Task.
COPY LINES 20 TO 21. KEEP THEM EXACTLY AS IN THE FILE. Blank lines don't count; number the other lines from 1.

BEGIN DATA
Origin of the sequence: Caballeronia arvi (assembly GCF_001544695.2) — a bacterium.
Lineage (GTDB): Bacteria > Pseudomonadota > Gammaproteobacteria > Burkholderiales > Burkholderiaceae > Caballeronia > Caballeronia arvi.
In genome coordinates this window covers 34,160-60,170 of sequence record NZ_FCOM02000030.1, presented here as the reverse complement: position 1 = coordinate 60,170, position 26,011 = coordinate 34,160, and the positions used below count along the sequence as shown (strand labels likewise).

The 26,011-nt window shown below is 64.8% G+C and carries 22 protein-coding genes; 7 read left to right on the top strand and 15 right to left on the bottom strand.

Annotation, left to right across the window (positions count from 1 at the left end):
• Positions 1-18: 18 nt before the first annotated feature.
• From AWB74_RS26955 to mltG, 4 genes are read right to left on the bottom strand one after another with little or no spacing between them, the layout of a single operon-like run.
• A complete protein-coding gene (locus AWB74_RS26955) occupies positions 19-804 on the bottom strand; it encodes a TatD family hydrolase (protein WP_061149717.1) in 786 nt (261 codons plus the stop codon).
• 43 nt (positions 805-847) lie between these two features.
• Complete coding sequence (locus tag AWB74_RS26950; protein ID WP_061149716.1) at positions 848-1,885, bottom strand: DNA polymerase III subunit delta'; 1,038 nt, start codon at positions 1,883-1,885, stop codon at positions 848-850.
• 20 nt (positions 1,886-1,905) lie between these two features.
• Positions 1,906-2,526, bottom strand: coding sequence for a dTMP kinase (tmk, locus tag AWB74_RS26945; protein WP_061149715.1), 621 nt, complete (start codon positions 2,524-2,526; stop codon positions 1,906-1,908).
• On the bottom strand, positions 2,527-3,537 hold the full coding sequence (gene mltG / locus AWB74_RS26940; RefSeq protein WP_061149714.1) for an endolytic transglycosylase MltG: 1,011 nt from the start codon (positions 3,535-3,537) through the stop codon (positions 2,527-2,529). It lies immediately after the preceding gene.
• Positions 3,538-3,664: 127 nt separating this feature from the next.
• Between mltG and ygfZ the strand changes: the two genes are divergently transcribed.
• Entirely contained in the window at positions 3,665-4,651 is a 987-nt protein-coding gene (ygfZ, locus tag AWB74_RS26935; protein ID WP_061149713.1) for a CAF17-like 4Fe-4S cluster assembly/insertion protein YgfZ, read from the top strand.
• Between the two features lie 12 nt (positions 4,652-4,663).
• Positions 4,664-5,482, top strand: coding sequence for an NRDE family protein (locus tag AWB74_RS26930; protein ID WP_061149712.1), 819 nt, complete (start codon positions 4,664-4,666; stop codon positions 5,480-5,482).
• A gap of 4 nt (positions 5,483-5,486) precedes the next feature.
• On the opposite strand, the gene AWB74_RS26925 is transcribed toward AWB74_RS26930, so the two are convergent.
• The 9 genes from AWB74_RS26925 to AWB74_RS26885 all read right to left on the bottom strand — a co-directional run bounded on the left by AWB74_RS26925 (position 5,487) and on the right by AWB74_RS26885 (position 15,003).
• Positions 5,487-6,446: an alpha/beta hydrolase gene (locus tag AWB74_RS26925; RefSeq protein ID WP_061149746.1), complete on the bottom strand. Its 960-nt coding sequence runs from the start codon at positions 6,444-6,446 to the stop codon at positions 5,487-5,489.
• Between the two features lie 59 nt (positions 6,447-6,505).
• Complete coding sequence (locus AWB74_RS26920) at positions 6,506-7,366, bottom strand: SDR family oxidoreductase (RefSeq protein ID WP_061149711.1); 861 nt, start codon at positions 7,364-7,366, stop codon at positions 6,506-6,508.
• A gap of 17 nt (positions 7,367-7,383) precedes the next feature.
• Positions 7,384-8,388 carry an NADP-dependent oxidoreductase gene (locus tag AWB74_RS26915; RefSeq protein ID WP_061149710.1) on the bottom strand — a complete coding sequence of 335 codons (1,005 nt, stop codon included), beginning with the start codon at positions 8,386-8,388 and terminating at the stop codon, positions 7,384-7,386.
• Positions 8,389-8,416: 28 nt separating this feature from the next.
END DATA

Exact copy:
• On the opposite strand, the gene AWB74_RS26925 is transcribed toward AWB74_RS26930, so the two are convergent.
• The 9 genes from AWB74_RS26925 to AWB74_RS26885 all read right to left on the bottom strand — a co-directional run bounded on the left by AWB74_RS26925 (position 5,487) and on the right by AWB74_RS26885 (position 15,003).